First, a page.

Attitudes and perceptions of medical students toward neurosurgery

A cross-sectional survey comprising questions based on a Likert scale was used to analyze the attitudes and perceptions of third-year, fourth-year, and fifth-year medical students from the Royal College of Surgeons in Ireland. An anonymous questionnaire containing 15 items was administered and scored following a Likert ranking scale (1, disagree; 2, agree somewhat; 3, agree moderately; 4, agree strongly).

This prospective study included 60 students 20-26 years old (mean age, 23 years old). Most of the students agreed that their neurosurgery teaching is inadequate, neurosurgical history is difficult to obtain, neurosurgical signs are difficult to elicit, the neurosurgery training period is long, neurosurgical illnesses have poor outcomes, and neurosurgery can impede family life (70%-100%).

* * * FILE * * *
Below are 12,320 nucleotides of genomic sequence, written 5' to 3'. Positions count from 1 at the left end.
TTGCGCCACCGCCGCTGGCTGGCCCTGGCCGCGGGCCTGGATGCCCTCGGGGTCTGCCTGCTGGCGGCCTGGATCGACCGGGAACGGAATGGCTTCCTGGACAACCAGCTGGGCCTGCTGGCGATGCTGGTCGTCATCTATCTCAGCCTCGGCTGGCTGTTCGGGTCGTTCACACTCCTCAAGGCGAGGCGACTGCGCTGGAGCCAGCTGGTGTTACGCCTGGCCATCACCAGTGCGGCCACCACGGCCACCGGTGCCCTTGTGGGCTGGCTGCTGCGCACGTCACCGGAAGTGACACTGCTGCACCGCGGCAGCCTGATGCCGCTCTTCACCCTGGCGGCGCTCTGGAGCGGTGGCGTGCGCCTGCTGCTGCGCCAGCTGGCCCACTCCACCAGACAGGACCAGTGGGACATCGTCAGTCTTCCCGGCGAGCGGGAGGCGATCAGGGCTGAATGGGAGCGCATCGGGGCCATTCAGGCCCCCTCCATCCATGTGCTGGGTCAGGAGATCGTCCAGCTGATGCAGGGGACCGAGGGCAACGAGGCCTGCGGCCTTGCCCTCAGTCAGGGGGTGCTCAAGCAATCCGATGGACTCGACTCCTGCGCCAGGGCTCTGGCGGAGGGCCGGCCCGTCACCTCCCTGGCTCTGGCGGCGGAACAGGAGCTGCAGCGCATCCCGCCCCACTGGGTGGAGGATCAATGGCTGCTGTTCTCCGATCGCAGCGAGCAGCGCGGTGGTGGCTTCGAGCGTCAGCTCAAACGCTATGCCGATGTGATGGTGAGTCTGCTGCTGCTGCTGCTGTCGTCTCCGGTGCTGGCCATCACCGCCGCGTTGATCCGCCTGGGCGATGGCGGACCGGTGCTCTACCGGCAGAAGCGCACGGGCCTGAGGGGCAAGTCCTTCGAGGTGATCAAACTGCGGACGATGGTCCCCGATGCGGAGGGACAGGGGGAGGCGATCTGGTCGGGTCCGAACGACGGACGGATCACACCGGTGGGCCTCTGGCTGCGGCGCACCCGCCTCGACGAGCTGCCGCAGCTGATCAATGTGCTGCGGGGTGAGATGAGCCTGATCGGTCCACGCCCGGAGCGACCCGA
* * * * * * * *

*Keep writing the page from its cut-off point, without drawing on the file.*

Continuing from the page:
The findings identify some areas that may be targeted to stimulate and improve medical students’ interest and passion toward the pursuit of neurosurgery as a specialty and ultimately to improve their learning experience (Akhigbe T, Sattar M. Attitudes and perceptions of medical students toward neurosurgery. World Neurosurg. 2014 Feb;81(2):226-8. doi:10.1016/j.wneu.2013.08.023. Epub 2013 Aug 28. PubMed PMID: 23994131.)

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